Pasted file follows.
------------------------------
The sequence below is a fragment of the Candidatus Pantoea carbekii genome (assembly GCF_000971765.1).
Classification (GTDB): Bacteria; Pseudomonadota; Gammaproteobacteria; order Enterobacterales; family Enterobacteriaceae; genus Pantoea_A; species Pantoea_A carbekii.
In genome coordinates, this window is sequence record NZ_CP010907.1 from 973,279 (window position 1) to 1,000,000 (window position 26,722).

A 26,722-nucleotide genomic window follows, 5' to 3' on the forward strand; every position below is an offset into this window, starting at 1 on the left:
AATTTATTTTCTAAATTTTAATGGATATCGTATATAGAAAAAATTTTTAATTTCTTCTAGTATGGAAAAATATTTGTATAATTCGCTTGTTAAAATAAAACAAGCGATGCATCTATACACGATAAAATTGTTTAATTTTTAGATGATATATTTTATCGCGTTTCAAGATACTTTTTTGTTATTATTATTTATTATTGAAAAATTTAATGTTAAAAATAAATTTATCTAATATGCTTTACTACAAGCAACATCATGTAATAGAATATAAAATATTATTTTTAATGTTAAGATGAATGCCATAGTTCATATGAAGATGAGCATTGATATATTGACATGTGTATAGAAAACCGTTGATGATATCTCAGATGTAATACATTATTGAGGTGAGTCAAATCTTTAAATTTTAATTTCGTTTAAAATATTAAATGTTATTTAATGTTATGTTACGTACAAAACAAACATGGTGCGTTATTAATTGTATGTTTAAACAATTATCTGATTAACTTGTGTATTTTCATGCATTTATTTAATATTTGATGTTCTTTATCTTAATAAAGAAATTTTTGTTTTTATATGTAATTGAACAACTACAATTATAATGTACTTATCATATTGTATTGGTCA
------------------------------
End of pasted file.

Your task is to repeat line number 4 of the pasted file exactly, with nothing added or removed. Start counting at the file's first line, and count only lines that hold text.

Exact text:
A 26,722-nucleotide genomic window follows, 5' to 3' on the forward strand; every position below is an offset into this window, starting at 1 on the left: